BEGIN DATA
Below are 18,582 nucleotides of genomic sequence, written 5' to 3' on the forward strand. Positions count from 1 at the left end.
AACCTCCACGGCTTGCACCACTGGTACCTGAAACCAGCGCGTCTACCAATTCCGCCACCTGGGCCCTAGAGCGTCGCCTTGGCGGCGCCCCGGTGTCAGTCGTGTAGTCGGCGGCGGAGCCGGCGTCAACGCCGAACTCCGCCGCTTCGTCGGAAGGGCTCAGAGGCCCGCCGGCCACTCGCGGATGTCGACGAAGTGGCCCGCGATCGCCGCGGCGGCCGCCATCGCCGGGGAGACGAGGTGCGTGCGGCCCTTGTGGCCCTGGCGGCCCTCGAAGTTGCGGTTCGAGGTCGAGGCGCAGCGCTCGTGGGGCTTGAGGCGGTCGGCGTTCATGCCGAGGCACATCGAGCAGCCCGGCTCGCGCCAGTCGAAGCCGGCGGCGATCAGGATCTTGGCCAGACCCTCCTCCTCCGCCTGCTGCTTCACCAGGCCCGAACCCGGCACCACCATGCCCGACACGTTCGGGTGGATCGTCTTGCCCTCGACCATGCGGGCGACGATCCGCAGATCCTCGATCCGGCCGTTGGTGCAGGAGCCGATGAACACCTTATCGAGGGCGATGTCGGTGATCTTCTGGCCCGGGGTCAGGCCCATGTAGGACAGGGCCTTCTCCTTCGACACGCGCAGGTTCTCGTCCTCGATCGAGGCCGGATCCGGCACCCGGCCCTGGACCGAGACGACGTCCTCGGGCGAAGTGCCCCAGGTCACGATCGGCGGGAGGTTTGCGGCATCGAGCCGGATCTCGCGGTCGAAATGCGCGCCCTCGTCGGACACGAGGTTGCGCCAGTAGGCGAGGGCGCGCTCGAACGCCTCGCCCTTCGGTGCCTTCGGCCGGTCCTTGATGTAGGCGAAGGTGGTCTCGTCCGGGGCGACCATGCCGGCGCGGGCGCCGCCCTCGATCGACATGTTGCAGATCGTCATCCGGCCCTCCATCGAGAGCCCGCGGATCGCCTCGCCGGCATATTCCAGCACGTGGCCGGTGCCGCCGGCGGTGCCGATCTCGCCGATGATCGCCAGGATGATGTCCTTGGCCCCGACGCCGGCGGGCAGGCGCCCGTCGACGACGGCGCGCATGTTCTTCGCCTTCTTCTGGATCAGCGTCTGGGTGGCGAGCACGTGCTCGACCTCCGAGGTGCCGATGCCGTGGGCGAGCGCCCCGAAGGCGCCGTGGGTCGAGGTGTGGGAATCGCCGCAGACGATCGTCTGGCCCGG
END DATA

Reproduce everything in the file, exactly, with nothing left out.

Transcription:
Below are 18,582 nucleotides of genomic sequence, written 5' to 3' on the forward strand. Positions count from 1 at the left end.
AACCTCCACGGCTTGCACCACTGGTACCTGAAACCAGCGCGTCTACCAATTCCGCCACCTGGGCCCTAGAGCGTCGCCTTGGCGGCGCCCCGGTGTCAGTCGTGTAGTCGGCGGCGGAGCCGGCGTCAACGCCGAACTCCGCCGCTTCGTCGGAAGGGCTCAGAGGCCCGCCGGCCACTCGCGGATGTCGACGAAGTGGCCCGCGATCGCCGCGGCGGCCGCCATCGCCGGGGAGACGAGGTGCGTGCGGCCCTTGTGGCCCTGGCGGCCCTCGAAGTTGCGGTTCGAGGTCGAGGCGCAGCGCTCGTGGGGCTTGAGGCGGTCGGCGTTCATGCCGAGGCACATCGAGCAGCCCGGCTCGCGCCAGTCGAAGCCGGCGGCGATCAGGATCTTGGCCAGACCCTCCTCCTCCGCCTGCTGCTTCACCAGGCCCGAACCCGGCACCACCATGCCCGACACGTTCGGGTGGATCGTCTTGCCCTCGACCATGCGGGCGACGATCCGCAGATCCTCGATCCGGCCGTTGGTGCAGGAGCCGATGAACACCTTATCGAGGGCGATGTCGGTGATCTTCTGGCCCGGGGTCAGGCCCATGTAGGACAGGGCCTTCTCCTTCGACACGCGCAGGTTCTCGTCCTCGATCGAGGCCGGATCCGGCACCCGGCCCTGGACCGAGACGACGTCCTCGGGCGAAGTGCCCCAGGTCACGATCGGCGGGAGGTTTGCGGCATCGAGCCGGATCTCGCGGTCGAAATGCGCGCCCTCGTCGGACACGAGGTTGCGCCAGTAGGCGAGGGCGCGCTCGAACGCCTCGCCCTTCGGTGCCTTCGGCCGGTCCTTGATGTAGGCGAAGGTGGTCTCGTCCGGGGCGACCATGCCGGCGCGGGCGCCGCCCTCGATCGACATGTTGCAGATCGTCATCCGGCCCTCCATCGAGAGCCCGCGGATCGCCTCGCCGGCATATTCCAGCACGTGGCCGGTGCCGCCGGCGGTGCCGATCTCGCCGATGATCGCCAGGATGATGTCCTTGGCCCCGACGCCGGCGGGCAGGCGCCCGTCGACGACGGCGCGCATGTTCTTCGCCTTCTTCTGGATCAGCGTCTGGGTGGCGAGCACGTGCTCGACCTCCGAGGTGCCGATGCCGTGGGCGAGCGCCCCGAAGGCGCCGTGGGTCGAGGTGTGGGAATCGCCGCAGACGATCGTCTGGCCCGG